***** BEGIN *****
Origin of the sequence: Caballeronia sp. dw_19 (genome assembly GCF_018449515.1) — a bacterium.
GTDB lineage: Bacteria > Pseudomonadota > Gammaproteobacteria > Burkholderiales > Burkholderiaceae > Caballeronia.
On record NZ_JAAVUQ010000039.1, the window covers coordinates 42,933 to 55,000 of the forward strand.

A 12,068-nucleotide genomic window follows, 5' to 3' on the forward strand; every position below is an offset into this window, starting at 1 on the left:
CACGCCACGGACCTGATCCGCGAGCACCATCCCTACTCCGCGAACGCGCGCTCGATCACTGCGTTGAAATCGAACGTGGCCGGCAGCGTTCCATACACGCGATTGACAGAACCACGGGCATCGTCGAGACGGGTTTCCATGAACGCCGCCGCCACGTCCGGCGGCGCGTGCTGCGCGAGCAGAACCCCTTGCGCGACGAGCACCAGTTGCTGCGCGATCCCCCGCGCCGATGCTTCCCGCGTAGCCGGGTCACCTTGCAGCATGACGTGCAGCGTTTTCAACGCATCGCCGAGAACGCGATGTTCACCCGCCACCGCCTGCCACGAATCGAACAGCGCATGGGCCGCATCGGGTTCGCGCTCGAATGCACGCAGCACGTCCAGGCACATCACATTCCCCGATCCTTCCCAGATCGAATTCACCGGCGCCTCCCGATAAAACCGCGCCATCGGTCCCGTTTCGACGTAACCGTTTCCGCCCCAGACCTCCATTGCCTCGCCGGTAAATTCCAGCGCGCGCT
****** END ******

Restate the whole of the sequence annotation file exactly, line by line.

Origin of the sequence: Caballeronia sp. dw_19 (genome assembly GCF_018449515.1) — a bacterium.
GTDB lineage: Bacteria > Pseudomonadota > Gammaproteobacteria > Burkholderiales > Burkholderiaceae > Caballeronia.
On record NZ_JAAVUQ010000039.1, the window covers coordinates 42,933 to 55,000 of the forward strand.

A 12,068-nucleotide genomic window follows, 5' to 3' on the forward strand; every position below is an offset into this window, starting at 1 on the left:
CACGCCACGGACCTGATCCGCGAGCACCATCCCTACTCCGCGAACGCGCGCTCGATCACTGCGTTGAAATCGAACGTGGCCGGCAGCGTTCCATACACGCGATTGACAGAACCACGGGCATCGTCGAGACGGGTTTCCATGAACGCCGCCGCCACGTCCGGCGGCGCGTGCTGCGCGAGCAGAACCCCTTGCGCGACGAGCACCAGTTGCTGCGCGATCCCCCGCGCCGATGCTTCCCGCGTAGCCGGGTCACCTTGCAGCATGACGTGCAGCGTTTTCAACGCATCGCCGAGAACGCGATGTTCACCCGCCACCGCCTGCCACGAATCGAACAGCGCATGGGCCGCATCGGGTTCGCGCTCGAATGCACGCAGCACGTCCAGGCACATCACATTCCCCGATCCTTCCCAGATCGAATTCACCGGCGCCTCCCGATAAAACCGCGCCATCGGTCCCGTTTCGACGTAACCGTTTCCGCCCCAGACCTCCATTGCCTCGCCGGTAAATTCCAGCGCGCGCT